Friday, November 2, 2012

Humans in Society


Imagine three people naked and separate in the woods.  They have nothing with them, no one with them, no starting point.

One recognizes his coldness and gathers wood, and struggles for a spark, until he has a fire.

Another recognizes her hunger, sharpens a rock, and kills an animal for food.

A third recognizes his thirst, and searches far and wide for water, until he finds a spring.

The first is warm, but dies of thirst.  The second is full, but dies of exposure.  The third is slaked, but dies of starvation.

But if instead the three meet, and recognize what each the other can bring, what each the other needs, and what they themselves have and need, they can share one to the other and live.  The water carrier is fed, the hunter is warm, the fire-builder does not thirst: this is society.  

When humans come together and agree that they will do better together than alone, we build a social contract.  Perhaps I can build my own fire, grow my own food, and find my own water; perhaps so can you; but I will eventually sleep, and my fire will go out.  You will walk alone, and so you will meet the tiger alone.  The hunter who has fed herself will get too old to hunt.  So we agree: I will find food, and you will find shelter, and she will find skins, and they will keep watch in the night, and we will survive together.  None needs be starved or hunted or naked.

Thousands of years pass, and we find that you build homes, and I bake bread, and he raises chickens, and she weaves cloth.  And still later, she teaches, and he nurses, and I make machines, and he builds roads, and on and on towards finer and more minute actions.  The things we share one to another, the needs we have and things we can offer, are different now, and more abstract and separated, because there are thousands of us and millions of us, each with different needs, different skills, different knowledge, and the beginning absolutes of water and fire and food are very remote, now.  But we are still a society, still each putting in and taking out and absolutely reliant on the other.

It seems to me that now that we are so far from those absolutes, all so content and assured that we can turn the tap and have water, turn on the gas and have heat, and go to the store to find food, that we have developed the luxury of forgetting what a society is, what benefits we take from it, and what responsibilities we owe to it.  We have created an illusion of absolute independence, of solitary self-sufficience, because we make our money and pay for our goods and never need to agree to trade one service or one kindness or one promise to another human being who needs to do the same.  We come to a place and we are not naked, and we are not cold, and we are not hungry, so we can fail to recognize the person who sews as someone we rely on, the person who farms as someone we are beholden to, even though were we to suddenly be without clothing or food, we would just as surely die.  Our social contract has worked so well for us that now there are people who believe absolutely that they need nothing and owe nothing.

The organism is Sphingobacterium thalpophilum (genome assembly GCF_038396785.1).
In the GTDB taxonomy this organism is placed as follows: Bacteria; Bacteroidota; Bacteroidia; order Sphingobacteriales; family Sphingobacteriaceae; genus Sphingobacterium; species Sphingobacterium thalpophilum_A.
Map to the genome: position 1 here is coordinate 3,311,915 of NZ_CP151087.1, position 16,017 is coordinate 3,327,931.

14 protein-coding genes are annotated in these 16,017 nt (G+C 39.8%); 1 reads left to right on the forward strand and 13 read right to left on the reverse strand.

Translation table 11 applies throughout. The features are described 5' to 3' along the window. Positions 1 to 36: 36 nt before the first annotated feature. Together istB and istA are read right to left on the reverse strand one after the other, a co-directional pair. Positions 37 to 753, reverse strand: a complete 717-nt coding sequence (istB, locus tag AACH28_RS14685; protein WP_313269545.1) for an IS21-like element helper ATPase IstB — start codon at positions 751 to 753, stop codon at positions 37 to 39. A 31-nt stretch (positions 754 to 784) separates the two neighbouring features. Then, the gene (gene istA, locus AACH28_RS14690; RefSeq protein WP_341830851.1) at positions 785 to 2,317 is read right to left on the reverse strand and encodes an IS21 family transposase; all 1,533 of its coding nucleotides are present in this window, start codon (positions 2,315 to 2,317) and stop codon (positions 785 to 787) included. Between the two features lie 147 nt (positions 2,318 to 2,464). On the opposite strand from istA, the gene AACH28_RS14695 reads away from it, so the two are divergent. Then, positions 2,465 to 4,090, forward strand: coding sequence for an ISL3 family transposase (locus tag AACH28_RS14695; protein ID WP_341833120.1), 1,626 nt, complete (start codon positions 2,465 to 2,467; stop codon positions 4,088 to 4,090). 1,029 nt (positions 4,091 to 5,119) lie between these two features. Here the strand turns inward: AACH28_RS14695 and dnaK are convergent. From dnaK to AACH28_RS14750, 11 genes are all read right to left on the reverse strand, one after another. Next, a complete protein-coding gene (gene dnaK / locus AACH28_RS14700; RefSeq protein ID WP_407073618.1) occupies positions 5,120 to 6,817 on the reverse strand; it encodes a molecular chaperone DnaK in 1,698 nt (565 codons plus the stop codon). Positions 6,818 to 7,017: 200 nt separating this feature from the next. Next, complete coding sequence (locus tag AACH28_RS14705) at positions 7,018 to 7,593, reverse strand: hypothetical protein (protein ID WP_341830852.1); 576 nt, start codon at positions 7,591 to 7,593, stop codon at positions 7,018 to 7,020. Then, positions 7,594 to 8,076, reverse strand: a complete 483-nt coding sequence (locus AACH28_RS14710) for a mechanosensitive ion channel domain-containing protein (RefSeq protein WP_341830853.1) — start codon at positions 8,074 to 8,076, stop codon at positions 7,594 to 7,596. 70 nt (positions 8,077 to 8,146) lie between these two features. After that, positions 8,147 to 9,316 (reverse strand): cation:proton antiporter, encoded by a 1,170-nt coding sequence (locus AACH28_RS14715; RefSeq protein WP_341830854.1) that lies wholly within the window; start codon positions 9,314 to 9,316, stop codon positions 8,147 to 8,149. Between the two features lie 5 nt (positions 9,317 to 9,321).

But I am not machining the factory that produces my heat.  And you are not paving the roads you drive, or that the trucks carrying your food drive.  Without those who are, we are cold and hungry.  So even though I don't give you fire for water, I do put a little in the pot so the water keeps coming from the tap.  And even though you don't build a roof for someone so that they will dig out a sewer, you put in a little so that the sewers keep moving.  Each of us benefits daily from utilities, from trade agreements, from infrastructure generally, so each of us gives a little back to maintain our utilities, make our treaties, and build our roads and schools and hospitals.  Otherwise, we are failing our side of the contract; we eat but provide nothing for the warmth of those feeding us.  We drink but provide nothing to the water-carrier.  In the short term, this is cynical exploitation of a society we rely absolutely on.  But in the long term, this destroys the contract, and consequently, the society - when we have no contract, we have no heat, no water, no sewer, no access to food and clothing, no one to watch for the tiger in the night.